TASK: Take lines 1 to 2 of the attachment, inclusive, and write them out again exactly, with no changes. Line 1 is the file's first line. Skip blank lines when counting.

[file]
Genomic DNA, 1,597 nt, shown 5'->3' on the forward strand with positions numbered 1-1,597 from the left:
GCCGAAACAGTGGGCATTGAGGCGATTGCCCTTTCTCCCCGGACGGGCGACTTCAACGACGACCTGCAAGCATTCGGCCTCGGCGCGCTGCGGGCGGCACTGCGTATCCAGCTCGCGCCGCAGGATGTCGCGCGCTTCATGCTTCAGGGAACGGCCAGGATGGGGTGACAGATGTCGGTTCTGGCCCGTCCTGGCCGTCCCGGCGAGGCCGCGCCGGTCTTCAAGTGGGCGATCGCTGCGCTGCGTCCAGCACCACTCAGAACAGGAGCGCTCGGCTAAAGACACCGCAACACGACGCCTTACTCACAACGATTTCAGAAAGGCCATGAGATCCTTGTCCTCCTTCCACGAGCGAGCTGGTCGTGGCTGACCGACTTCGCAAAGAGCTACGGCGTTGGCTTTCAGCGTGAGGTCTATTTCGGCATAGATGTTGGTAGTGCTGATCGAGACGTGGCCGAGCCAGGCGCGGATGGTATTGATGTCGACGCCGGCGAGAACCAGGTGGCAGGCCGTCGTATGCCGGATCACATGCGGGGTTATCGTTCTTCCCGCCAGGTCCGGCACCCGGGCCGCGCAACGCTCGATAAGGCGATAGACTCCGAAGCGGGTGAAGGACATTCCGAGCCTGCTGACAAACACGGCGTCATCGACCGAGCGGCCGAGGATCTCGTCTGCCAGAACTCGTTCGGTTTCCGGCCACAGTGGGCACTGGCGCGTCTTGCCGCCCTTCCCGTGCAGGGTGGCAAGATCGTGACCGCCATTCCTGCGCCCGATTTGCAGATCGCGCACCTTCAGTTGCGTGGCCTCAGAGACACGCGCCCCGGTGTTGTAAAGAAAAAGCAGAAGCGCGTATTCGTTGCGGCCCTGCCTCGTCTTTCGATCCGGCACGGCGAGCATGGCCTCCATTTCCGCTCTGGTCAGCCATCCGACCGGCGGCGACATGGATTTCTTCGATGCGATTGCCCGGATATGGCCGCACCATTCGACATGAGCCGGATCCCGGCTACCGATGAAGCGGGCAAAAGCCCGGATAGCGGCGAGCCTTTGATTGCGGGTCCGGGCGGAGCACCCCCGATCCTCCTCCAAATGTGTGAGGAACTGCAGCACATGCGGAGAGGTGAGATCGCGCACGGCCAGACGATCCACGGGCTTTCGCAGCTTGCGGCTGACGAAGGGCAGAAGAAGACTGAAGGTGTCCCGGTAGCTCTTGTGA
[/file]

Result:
Genomic DNA, 1,597 nt, shown 5'->3' on the forward strand with positions numbered 1-1,597 from the left:
GCCGAAACAGTGGGCATTGAGGCGATTGCCCTTTCTCCCCGGACGGGCGACTTCAACGACGACCTGCAAGCATTCGGCCTCGGCGCGCTGCGGGCGGCACTGCGTATCCAGCTCGCGCCGCAGGATGTCGCGCGCTTCATGCTTCAGGGAACGGCCAGGATGGGGTGACAGATGTCGGTTCTGGCCCGTCCTGGCCGTCCCGGCGAGGCCGCGCCGGTCTTCAAGTGGGCGATCGCTGCGCTGCGTCCAGCACCACTCAGAACAGGAGCGCTCGGCTAAAGACACCGCAACACGACGCCTTACTCACAACGATTTCAGAAAGGCCATGAGATCCTTGTCCTCCTTCCACGAGCGAGCTGGTCGTGGCTGACCGACTTCGCAAAGAGCTACGGCGTTGGCTTTCAGCGTGAGGTCTATTTCGGCATAGATGTTGGTAGTGCTGATCGAGACGTGGCCGAGCCAGGCGCGGATGGTATTGATGTCGACGCCGGCGAGAACCAGGTGGCAGGCCGTCGTATGCCGGATCACATGCGGGGTTATCGTTCTTCCCGCCAGGTCCGGCACCCGGGCCGCGCAACGCTCGATAAGGCGATAGACTCCGAAGCGGGTGAAGGACATTCCGAGCCTGCTGACAAACACGGCGTCATCGACCGAGCGGCCGAGGATCTCGTCTGCCAGAACTCGTTCGGTTTCCGGCCACAGTGGGCACTGGCGCGTCTTGCCGCCCTTCCCGTGCAGGGTGGCAAGATCGTGACCGCCATTCCTGCGCCCGATTTGCAGATCGCGCACCTTCAGTTGCGTGGCCTCAGAGACACGCGCCCCGGTGTTGTAAAGAAAAAGCAGAAGCGCGTATTCGTTGCGGCCCTGCCTCGTCTTTCGATCCGGCACGGCGAGCATGGCCTCCATTTCCGCTCTGGTCAGCCATCCGACCGGCGGCGACATGGATTTCTTCGATGCGATTGCCCGGATATGGCCGCACCATTCGACATGAGCCGGATCCCGGCTACCGATGAAGCGGGCAAAAGCCCGGATAGCGGCGAGCCTTTGATTGCGGGTCCGGGCGGAGCACCCCCGATCCTCCTCCAAATGTGTGAGGAACTGCAGCACATGCGGAGAGGTGAGATCGCGCACGGCCAGACGATCCACGGGCTTTCGCAGCTTGCGGCTGACGAAGGGCAGAAGAAGACTGAAGGTGTCCCGGTAGCTCTTGTGA